[Henry DeHoyes, Institute for Career Development, United Steelworkers]
I thought that I’d never get the chance to be the person that I am today.
A person that I can be proud of.
A person that I can brag about and say.
I am working on my future, for my littles ones and my people too!
To set an example for my babies.
Seven Months and Two
FACE Program gave me a second chance.
A second graduation
To be an example for people just like me across the nation
[ Xia American Horse, Theodore Jamerson FACE Program]
Opening My Mind and Setting It Free
FACE is a newly found, exciting place, I’ve learned computer skills, writing skills,
Math skills, reading in front of all these ladies,
Some days, it just drives me crazy, being the only man, sharing my plans,
So we all can share and understand life’s battles or a big old war,
As we all walk out these doors,
I will leave FACE knowing I have my GED, and was set free to accomplish all my new goals,
This is something I look forward to,
After I’m not at home chewing my shoe, thinking of something to do,
I hope this hits someone as it hit me right here, as I have only this year.
[Brad Little Whitman, Little Wound FACE Program]
My Little Rainbow
You are my miracle baby.
I thank God for bringing you into my life.
You are my rainbow.
You brighten my pathway.
And the end of my rainbow there you are,
[Myranda Martinez, Ramah Navajo FACE Program]
I.READ.I.WRITE is an ongoing project and blog of photojournalist Laura Boushnak, a Pakistani photographer born in Kuwait. It focuses on the importance of literacy and education to the lives of Arab women, and the barriers they must overcome to gain access to even the lowest level of education. Ms. Boushnak captures in a most eloquent even poetic way the challenges that young women in the Middle East face in pursuing literacy and further education. The site is deeply inspiring and rich with stories of women who have overcome incredible odds to improve their educational levels and improve their own lives and lives of others around them.
HEALTH LITERACY — Adult education and literacy services are devoted primarily to moving low-skilled adults along pathways to college and job readiness, strengthening parents’ abilities to support their children’s learning, and improving citizenship and community participation. But health literacy is an important area of adult education too because it has implications for the ability of workers, parents, and citizens to function effectively or at all. In health literacy, medical professionals and adult educators work together to develop clear materials and ways of speaking that patients with low basic skills can understand. The goal is to improve health and health care by increasing patient access and choice and to increase the understanding that medical professionals bring to interactions with their low-skilled patients.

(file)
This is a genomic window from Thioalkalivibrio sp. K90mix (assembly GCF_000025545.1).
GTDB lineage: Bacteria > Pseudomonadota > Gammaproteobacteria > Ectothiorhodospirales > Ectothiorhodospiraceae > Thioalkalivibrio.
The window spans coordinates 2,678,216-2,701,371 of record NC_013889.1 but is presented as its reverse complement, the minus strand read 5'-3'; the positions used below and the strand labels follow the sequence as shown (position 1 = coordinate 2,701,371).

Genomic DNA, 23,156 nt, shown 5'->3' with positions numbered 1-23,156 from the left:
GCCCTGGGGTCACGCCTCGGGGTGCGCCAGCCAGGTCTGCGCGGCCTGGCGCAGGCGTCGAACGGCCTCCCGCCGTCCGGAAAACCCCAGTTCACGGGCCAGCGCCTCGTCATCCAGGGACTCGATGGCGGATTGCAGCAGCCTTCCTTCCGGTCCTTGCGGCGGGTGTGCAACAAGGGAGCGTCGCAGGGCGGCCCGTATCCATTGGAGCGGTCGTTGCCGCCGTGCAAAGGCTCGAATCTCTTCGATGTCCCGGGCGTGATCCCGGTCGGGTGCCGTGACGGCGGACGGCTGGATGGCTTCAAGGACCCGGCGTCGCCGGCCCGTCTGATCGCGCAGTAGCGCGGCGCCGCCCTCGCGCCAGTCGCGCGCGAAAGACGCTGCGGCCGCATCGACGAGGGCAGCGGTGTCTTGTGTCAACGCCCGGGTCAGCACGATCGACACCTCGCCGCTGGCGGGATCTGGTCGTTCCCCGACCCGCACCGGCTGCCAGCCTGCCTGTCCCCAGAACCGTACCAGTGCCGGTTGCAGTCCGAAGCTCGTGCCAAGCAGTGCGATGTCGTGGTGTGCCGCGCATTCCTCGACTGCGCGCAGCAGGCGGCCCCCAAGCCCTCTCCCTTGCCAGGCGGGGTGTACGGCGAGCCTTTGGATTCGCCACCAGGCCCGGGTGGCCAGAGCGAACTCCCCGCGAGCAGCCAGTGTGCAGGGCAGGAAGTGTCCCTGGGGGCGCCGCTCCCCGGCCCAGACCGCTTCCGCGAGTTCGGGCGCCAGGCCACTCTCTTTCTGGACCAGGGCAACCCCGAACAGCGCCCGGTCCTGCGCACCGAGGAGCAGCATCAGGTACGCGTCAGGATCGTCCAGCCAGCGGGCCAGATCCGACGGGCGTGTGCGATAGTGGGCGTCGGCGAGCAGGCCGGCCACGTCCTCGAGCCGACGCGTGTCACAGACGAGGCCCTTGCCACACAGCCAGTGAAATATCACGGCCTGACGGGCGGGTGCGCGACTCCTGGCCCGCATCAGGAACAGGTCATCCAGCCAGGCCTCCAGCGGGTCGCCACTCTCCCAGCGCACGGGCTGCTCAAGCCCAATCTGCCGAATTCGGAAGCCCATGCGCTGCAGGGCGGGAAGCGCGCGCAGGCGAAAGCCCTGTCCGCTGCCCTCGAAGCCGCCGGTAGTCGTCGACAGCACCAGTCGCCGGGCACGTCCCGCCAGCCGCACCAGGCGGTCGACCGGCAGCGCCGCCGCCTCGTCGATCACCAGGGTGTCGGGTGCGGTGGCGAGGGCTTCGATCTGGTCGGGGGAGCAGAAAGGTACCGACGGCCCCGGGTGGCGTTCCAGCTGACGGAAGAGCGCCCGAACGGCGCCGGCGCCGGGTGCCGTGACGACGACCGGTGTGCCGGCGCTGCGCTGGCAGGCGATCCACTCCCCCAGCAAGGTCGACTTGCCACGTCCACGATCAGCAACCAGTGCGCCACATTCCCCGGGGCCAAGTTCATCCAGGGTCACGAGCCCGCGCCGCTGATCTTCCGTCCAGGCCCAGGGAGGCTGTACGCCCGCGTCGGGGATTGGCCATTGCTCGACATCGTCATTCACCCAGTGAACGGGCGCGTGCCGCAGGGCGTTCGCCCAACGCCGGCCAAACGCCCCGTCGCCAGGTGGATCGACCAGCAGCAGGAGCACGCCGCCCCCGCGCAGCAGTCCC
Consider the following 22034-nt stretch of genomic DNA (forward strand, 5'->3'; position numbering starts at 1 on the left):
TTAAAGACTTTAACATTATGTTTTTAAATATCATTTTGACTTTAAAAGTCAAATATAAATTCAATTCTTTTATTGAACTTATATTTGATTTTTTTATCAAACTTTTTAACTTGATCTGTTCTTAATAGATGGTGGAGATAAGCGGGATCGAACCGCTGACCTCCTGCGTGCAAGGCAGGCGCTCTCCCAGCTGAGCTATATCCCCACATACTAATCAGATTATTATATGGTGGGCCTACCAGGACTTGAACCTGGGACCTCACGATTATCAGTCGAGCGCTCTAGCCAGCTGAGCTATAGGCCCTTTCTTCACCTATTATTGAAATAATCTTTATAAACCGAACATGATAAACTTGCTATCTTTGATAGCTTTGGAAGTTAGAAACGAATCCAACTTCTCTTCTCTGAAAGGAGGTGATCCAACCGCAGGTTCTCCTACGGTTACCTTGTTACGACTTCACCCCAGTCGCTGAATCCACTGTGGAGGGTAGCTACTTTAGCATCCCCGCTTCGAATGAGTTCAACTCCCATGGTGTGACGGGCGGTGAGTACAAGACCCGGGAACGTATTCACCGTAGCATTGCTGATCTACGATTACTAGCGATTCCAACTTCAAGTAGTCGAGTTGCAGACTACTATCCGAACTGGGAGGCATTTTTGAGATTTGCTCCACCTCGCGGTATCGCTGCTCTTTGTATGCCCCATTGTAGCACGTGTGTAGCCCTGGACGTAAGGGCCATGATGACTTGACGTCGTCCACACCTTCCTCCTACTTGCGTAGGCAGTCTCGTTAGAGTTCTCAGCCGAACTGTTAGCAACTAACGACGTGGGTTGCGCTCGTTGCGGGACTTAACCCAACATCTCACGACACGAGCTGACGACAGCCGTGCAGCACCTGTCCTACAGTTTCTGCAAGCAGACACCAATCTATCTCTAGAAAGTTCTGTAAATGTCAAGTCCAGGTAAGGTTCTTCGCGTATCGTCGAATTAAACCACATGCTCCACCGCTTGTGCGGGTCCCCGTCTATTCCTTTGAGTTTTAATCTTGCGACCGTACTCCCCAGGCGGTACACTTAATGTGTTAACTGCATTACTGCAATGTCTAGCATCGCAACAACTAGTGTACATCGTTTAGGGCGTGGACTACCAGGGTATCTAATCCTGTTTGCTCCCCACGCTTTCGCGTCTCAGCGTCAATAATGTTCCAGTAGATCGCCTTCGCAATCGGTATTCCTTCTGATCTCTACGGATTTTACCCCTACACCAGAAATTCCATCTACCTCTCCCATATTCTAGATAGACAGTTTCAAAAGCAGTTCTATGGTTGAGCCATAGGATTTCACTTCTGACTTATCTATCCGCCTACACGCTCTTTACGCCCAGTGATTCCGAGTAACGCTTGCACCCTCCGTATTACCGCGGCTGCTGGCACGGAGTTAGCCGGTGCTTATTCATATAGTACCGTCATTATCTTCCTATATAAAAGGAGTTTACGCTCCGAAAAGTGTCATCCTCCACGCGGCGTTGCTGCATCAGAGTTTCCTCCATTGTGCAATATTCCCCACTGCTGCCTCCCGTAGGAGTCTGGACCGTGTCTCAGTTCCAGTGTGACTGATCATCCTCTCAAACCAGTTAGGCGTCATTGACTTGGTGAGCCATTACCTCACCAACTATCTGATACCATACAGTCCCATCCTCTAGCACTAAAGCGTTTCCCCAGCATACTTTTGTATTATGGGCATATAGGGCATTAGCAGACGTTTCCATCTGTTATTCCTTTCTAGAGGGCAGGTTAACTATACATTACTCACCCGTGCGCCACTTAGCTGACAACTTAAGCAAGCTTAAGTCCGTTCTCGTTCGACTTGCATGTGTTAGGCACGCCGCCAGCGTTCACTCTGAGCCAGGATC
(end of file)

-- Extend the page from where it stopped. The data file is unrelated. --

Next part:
—In 2006, at the International Initiative in Mental Health Leadership Conference in Edinburgh, poetry workshop leader Elspeth Murray reads a patient’s poetic appeal for clear, jargon-free communication (2.17), called This is Bad Enough: http://youtu.be/R3tJ-MXqPmk.
—Jessica Ridpath, research communications consultant for the Group Health Research Institute in Seattle (www.grouphealthresearch.org) currently uses the This is Bad Enough video in her own plain language workshops. As a guest on a recent “Health Literacy Out Loud” podcast, Jessica Ridpath talks about “problematic words in health research,” at http://healthliteracy.com/hlol-problematic-words.
—The Institute for Healthcare Advancement (IHA) maintains a free Health Literacy listserv with a large subscriber base of doctors, nurses, other medical personnel, researchers, and adult educators (http://www.iha4health.org/our-services/health-literacy-discussion-list/). The website of the Center for Disease Control (CDC) offers a Health Literacy section featuring information, resources, training, and a blog (www.cdc.gov/healthliteracy). The LINCS Literacy Information and Communications System of the U.S. Department of Education offers a range of health literacy resources at www.lincs.ed.gov (search box: health literacy).